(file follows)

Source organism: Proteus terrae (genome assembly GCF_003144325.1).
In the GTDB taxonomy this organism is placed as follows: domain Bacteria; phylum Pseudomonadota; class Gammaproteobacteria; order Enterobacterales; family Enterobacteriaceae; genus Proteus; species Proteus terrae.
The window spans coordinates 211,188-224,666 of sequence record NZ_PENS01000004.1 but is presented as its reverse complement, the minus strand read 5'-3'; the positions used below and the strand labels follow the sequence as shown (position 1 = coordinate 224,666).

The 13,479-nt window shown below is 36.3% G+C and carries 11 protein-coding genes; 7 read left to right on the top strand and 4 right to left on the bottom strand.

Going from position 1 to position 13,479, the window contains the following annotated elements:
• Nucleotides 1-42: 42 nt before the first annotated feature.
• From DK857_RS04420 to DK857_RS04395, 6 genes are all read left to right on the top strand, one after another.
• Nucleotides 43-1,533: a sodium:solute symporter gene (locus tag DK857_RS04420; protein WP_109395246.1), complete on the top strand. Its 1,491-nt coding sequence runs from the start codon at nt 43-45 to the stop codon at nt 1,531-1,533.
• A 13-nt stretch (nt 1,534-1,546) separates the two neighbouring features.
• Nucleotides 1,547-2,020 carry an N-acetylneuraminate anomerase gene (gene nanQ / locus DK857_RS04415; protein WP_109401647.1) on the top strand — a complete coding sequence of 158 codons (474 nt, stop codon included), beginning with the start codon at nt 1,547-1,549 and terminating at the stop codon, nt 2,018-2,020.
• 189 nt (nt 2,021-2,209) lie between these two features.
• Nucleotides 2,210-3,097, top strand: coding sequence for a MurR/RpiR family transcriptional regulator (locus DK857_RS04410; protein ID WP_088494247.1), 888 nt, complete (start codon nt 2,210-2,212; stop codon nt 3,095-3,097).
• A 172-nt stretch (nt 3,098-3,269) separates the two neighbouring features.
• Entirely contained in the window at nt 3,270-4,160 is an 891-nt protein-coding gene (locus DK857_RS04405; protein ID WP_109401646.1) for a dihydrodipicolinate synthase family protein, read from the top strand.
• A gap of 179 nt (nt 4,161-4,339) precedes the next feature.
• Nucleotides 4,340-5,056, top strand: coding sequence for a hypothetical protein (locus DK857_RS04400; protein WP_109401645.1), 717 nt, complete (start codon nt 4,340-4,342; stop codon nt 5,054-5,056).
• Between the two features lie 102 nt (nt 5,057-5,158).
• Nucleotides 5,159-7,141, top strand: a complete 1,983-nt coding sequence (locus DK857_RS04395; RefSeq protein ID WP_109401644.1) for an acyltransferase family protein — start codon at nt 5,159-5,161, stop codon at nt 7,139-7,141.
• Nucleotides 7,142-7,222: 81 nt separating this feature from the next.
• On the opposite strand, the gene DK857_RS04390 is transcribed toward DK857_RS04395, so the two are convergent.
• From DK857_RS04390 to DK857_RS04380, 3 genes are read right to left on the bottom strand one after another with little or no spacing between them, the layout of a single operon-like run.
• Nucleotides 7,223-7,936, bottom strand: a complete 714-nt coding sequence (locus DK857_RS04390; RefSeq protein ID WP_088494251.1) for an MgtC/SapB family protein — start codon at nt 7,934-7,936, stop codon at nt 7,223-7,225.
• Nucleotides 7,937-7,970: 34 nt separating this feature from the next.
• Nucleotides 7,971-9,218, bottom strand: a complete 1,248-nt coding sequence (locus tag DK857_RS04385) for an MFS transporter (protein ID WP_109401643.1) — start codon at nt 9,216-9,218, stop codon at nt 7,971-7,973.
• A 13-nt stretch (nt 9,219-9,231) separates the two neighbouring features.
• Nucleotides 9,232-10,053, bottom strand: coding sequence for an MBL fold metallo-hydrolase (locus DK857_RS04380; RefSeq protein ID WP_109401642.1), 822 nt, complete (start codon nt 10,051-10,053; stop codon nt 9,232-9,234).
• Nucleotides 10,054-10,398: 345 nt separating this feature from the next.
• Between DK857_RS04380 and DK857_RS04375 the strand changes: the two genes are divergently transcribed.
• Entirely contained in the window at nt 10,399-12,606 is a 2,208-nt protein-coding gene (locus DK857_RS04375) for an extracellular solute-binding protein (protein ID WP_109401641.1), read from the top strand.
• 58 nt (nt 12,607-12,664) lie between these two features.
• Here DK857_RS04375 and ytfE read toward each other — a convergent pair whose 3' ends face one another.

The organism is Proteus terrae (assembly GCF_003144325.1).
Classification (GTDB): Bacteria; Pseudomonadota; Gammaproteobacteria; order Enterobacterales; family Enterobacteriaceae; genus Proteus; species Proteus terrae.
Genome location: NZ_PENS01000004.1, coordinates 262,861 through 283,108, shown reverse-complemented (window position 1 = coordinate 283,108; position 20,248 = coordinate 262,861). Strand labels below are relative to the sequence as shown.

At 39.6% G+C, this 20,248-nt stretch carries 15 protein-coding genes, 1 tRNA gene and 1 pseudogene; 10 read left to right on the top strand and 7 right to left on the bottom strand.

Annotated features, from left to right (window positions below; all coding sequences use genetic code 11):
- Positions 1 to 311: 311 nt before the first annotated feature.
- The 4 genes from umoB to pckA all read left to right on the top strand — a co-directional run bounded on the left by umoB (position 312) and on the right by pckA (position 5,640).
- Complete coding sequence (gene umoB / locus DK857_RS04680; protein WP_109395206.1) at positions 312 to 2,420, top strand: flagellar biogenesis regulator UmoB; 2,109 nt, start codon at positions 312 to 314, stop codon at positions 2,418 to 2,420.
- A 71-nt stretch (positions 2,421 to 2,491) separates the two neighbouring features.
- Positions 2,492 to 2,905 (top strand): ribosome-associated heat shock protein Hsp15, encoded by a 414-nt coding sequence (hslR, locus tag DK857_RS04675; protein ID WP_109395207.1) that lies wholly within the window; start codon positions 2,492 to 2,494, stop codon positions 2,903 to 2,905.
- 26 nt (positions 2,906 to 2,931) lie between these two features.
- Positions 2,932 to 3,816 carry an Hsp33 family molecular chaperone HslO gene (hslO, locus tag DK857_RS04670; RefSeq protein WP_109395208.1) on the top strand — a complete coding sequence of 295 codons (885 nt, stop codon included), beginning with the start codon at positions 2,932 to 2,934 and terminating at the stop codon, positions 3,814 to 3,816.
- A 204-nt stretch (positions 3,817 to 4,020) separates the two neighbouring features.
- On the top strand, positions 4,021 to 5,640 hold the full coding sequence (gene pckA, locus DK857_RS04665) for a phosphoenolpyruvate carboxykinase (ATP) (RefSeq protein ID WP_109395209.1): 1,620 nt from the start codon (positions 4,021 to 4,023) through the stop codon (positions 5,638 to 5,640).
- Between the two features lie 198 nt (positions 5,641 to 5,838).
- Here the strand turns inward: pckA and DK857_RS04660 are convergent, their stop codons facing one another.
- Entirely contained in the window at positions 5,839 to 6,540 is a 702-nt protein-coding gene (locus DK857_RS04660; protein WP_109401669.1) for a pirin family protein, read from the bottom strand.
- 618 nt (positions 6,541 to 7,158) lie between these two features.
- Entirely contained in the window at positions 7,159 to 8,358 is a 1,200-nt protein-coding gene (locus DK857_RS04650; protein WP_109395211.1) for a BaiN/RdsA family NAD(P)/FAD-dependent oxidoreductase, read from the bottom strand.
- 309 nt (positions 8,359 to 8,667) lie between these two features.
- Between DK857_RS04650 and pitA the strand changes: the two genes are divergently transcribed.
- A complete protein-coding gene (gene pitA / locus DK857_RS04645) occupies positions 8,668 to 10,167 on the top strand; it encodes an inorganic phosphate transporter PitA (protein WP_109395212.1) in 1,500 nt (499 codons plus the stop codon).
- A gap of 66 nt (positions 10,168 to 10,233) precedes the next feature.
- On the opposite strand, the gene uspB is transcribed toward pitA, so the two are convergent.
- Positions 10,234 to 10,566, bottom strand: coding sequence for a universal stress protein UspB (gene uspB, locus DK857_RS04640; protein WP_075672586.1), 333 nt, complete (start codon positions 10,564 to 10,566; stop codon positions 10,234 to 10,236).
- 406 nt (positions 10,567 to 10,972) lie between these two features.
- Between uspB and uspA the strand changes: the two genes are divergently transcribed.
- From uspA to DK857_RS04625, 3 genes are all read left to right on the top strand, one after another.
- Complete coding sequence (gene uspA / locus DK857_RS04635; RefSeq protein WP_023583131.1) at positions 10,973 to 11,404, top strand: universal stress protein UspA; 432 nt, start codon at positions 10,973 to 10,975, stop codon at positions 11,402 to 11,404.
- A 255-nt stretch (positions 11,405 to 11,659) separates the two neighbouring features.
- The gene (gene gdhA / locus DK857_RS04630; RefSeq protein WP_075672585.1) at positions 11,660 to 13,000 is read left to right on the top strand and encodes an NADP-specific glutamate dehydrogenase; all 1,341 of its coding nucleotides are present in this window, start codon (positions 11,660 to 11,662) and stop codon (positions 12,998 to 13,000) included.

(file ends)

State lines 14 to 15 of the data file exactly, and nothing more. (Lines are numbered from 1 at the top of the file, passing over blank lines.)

• Entirely contained in the window at nt 3,270-4,160 is an 891-nt protein-coding gene (locus DK857_RS04405; protein ID WP_109401646.1) for a dihydrodipicolinate synthase family protein, read from the top strand.
• A gap of 179 nt (nt 4,161-4,339) precedes the next feature.